This morning was the first weekday morning in 6 weeks that we decided to sleep in. A month and a half into our training programme and from day one we have got up at 6.30am every morning (Monday to Friday, please, the weekends are made for rest and indulgence). We have risen put on our shoes in a sleepy haze and gone out into the day with force. Some mornings have been easier than others. Some have been inspiring and breathtakingly beautiful, while others have been a constant struggle.
Why are we training?
Firstly, to run a 15 km night run in the hills of Barcelona mid-September. We could do it tomorrow but the more we train, the more we see our times improve, the more we push ourselves, the better it gets. The euphoria of achieving an 8 km run before 8 am on a Monday morning is something else.
Secondly, to live a healthier life. Alongside running and exercising we are motivated to eat a bit better, go to bed earlier, make better decisions.The more we challenge ourselves physically the more we realise that the real challenge is not what the body can do but the frame of mind you can get into if you start to say, “Yes, I am going to get up early, and run – or do a class – or stretch and swim.” And then all of a sudden six weeks in and you’ve succeeded in doing that every day. And instead of eating hamburgers and tapas, you are enjoying quinoa bowls and salads; and substituting the daily beer for water, and the odd beer.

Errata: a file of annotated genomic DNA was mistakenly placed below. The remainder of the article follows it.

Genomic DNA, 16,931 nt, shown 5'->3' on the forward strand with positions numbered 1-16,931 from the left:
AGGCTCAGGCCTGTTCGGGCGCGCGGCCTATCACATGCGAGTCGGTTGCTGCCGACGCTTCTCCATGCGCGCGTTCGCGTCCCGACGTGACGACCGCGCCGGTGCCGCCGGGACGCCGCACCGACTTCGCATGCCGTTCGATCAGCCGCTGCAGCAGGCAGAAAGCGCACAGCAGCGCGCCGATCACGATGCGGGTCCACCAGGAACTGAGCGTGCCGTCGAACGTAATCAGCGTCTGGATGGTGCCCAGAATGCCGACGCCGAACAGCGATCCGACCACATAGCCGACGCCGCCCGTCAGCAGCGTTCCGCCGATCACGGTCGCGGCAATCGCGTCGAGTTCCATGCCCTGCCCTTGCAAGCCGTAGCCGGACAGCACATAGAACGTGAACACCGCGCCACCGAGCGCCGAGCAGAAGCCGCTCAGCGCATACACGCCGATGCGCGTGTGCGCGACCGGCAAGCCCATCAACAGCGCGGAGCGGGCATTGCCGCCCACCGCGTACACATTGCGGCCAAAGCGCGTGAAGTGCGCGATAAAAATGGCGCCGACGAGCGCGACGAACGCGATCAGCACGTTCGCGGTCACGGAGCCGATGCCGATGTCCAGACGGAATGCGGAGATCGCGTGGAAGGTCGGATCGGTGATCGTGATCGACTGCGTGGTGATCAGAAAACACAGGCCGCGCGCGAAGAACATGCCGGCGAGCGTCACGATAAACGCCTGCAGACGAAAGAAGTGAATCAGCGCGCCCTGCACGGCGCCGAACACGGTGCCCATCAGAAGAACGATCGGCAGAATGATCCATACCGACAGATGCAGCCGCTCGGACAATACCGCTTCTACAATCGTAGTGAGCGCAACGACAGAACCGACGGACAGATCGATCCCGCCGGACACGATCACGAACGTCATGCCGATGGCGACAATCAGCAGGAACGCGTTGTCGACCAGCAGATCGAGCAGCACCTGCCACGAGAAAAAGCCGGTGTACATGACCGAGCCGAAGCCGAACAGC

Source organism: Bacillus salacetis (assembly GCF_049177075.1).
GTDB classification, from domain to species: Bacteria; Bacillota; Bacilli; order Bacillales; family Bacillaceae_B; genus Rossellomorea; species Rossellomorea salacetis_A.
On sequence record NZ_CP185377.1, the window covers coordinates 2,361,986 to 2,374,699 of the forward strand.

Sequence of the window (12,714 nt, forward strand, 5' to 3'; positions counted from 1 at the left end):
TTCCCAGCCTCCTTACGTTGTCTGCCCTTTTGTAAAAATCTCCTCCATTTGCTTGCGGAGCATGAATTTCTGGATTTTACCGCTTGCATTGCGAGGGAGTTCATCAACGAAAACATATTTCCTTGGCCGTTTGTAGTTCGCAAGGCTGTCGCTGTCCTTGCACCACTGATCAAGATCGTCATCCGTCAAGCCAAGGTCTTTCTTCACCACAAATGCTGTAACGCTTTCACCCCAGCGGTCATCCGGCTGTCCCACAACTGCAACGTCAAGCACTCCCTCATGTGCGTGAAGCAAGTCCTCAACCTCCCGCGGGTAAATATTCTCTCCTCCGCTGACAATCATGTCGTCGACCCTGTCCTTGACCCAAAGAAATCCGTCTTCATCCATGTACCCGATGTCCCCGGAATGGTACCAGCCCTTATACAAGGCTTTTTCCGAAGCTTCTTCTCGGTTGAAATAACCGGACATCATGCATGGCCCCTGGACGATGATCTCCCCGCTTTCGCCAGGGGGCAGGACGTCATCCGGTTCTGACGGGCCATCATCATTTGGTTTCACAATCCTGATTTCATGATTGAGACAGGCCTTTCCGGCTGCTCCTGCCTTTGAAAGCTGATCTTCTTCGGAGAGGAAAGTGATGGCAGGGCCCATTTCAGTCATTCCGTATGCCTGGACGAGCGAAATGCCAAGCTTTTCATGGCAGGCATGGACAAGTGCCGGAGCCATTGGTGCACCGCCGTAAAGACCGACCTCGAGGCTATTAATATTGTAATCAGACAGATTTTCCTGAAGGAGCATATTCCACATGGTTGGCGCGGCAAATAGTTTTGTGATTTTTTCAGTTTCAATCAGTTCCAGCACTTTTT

Lastly, it’s for inspiration. The daily discipline that goes beyond your morning exercise and follows you into your day, into the decisions you make. Sometimes when I am on the last km of the run I tell myself “This is the hardest thing you are going to do today, give it your all.” And even though I am tired and sore, my legs start moving faster and I find the strength to push harder. Then, I go into my day knowing that I can achieve anything I put my mind to.
In the last 6 weeks, I have not only been training physically, but mentally. Since we began getting up early in July, I also began writing a novel. I wanted to give it a go. Always something I wanted to do and so I started to dedicate a couple of hours a day to it. Which then turned into 4 hours of writing a day – words counted in place of km’s, but it was the same challenge. Same push. A month and a half on, and I’m proud to say that I’ve completed an 80,000-words for my first manuscript of what will be my first novel.
There is a long way to go, to edit, re-write certain parts, and to edit, edit, edit some more. But I know, as I do with each daily exercise, I will keep going and keep pushing myself. Look after the body, and the mind will follow.